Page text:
I was at a local coral â€œchop shopâ€Â a while back (yeah, they exist here in SoCal), perusing the raceways chock full of Â½â€ frags of â€œLEâ€ corals , when I saw it: A brilliant, neon- green, orange-tingedÂ flash- a Trachyphilliaâ€¦that most common of the so called â€œLPSâ€ corals. Common- but stunning! And I wasnâ€™t the only one who noticed it. A couple of other Â â€œfrag hags”, perhaps somewhat jadedÂ by the now â€œtypicalâ€ selection of Â expensive and rare Micromussa, Scolymia, andÂ Acanthastrea., were ogling at this coral themselves. . I mean, this coral was positively outrageous– and only about $35.00! Imagine- a really beautiful coral that you could actually afford to buy and still make the mortgage payment next month! It certainly didnâ€™t carry the â€œcachetâ€ of those â€œAcansâ€, but who cared? It was HOT!! In fact, the coral was so alluring that these two hardcore reefers had to decide who would get to take it home! What a strange spectacle I was seeingâ€¦Or was it?
It got me thinking: What is more cool- a decent specimen of a really rare coral, like the Micromussa– or a stunning specimen of a common coral, like this â€œpedestrianâ€ Trachy?Â I mean, a coral does not have to be rare, scarce, or a â€œlimited editionâ€ to be desireable!Â It simply has to be attractive. So why not seek out amazing specimens ofÂ common corals? I know, I know. The first thing you think of when you hear the words â€œcommon coralsâ€ are those government-issueÂ translucent pink Caulastrea or boringÂ light green Star Polyps, or dull peach- colored Nemenzophyllia. Enough of the dirt- brown Palythoa, OD green Acropora gemmifora , andÂ puke-grey Sinularia! How about looking for those outrageous fluorescent colors and interesting growth morphologies in the most commonly available corals? They are out there- and they are rare, tooâ€¦Ya know why? Because there is a small subculture of hardcore reefers that is looking for them, too! Youâ€™ll have to go the extra mile to find them. You might have to do the same thing you do when you stumble on that specimen of ORA â€œMiami Orchidâ€ in your dealerâ€™s display tank- youâ€™ll have to beg for a frag! How funny it is to imagine a well-heeled collector of fuzzy sticks pleading with the kid behind the counter at his or her LFS for â€œjust a small fragâ€ of thatÂ teal- and -green Capnella he spied in the little nano tank on the check-out counter?Â But thatâ€™s the price of admission when you play the â€œcommon is amazingâ€ game. You have to be willing to put it all on the table!Â And these deals donâ€™t always come cheap or easy! Youâ€™d do it for a â€œLEâ€ zoanthid, right? Â Iâ€™ve known at least one local reefer that had to swap a sizeable Â frag of his prized Acropora hoeksemai for an amazing yellow-and chocolate-brown Caulastrea! Each side thought they got the better end of that deal, too (I know, because I heard it from both of â€˜em!)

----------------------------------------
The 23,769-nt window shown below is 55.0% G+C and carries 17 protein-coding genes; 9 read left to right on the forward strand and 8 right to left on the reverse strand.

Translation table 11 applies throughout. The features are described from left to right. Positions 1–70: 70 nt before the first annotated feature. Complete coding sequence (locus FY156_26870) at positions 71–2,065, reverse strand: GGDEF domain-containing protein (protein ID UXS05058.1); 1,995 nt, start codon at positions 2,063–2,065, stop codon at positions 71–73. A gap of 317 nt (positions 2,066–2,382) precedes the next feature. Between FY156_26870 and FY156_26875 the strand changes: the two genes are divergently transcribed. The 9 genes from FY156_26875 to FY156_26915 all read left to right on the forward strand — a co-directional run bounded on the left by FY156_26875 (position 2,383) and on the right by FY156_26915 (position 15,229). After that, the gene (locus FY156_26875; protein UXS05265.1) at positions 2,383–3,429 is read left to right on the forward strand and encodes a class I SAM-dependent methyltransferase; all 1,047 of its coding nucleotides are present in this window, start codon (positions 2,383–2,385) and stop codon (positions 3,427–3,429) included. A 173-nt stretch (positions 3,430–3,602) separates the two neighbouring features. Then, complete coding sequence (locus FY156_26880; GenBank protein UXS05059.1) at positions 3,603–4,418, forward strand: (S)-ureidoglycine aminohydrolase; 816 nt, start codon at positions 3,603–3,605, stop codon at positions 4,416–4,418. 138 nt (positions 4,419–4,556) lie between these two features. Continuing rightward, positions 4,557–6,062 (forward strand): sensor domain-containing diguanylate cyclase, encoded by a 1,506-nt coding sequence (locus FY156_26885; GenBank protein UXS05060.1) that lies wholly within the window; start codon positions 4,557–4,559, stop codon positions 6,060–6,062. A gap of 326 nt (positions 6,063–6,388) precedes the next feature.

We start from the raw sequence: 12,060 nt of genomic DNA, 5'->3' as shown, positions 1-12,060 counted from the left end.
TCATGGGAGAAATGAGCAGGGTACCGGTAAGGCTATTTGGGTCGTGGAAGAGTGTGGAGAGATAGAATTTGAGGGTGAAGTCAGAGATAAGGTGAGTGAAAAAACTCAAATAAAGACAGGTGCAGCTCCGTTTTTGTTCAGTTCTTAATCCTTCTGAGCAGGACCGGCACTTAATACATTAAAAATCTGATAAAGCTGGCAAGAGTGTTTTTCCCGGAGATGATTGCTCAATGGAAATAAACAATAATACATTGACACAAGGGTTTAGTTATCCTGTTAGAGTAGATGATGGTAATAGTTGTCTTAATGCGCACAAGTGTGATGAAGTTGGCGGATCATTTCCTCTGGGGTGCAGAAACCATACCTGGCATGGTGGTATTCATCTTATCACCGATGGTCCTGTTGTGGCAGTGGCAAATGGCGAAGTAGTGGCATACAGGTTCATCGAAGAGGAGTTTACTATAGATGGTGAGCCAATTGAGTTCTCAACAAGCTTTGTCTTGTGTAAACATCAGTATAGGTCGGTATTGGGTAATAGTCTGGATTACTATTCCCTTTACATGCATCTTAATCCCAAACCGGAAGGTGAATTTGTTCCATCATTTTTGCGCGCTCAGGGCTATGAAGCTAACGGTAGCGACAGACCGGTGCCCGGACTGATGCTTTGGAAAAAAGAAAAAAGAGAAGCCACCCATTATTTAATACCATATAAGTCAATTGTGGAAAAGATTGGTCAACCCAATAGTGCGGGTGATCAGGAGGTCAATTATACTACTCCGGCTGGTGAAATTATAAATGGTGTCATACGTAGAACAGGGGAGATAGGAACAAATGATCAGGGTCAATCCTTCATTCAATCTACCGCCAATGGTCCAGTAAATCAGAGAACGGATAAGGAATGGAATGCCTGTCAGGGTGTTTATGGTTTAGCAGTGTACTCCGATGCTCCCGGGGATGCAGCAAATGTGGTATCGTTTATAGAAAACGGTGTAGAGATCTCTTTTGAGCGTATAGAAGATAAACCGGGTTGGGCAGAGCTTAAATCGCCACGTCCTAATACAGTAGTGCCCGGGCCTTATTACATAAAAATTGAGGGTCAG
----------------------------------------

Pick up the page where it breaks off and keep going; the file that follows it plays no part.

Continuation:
What I have noticed about many excellent reef tanks that Iâ€™ve visited is that these aquariums almost always contain a coral or two that makes you think, â€œWow- what is that?â€. Inevitably, the owner points out that it was just a Â Montipora digitata or an Acropora chesterfieldensis that took on an aberrant color. It was the sharp eye and dedicated heart of the hobbyist that brought that coral into the fold. And the real beauty of that sort of thing is that the hobbyist put his/her prejudices aside and acquired the coral because he or she liked the way it look, not because it will make him/her cool at the next tank tour or frag swap! Itâ€™s this sort of mental stepÂ that takes a hobbyist to the next level, in my humble opinion. The willingness to walk oneâ€™s own path, defying the prevailing trends of the time! Â The sign of a true visionary.Â A rare hobbyist, indeed!
So the next time youâ€™re coral shopping and that beautiful orange Fungia screams at you from across the store to take it home, answer the call. Make it yours. Love it,. Own it. Treasure it. Share it.Â Because one day, that â€œcommon coralâ€ might just be banned from wild collection, or might be forgotten by the masses, leaving future generations of reefers without the opportunity to enjoy what was once a â€œcommonâ€ coral. A simple idea, perhaps- but thatâ€™s how the hobby progresses. Keep an eye outÂ and your mind open , because awesome things happen when â€œcommonâ€ is amazing!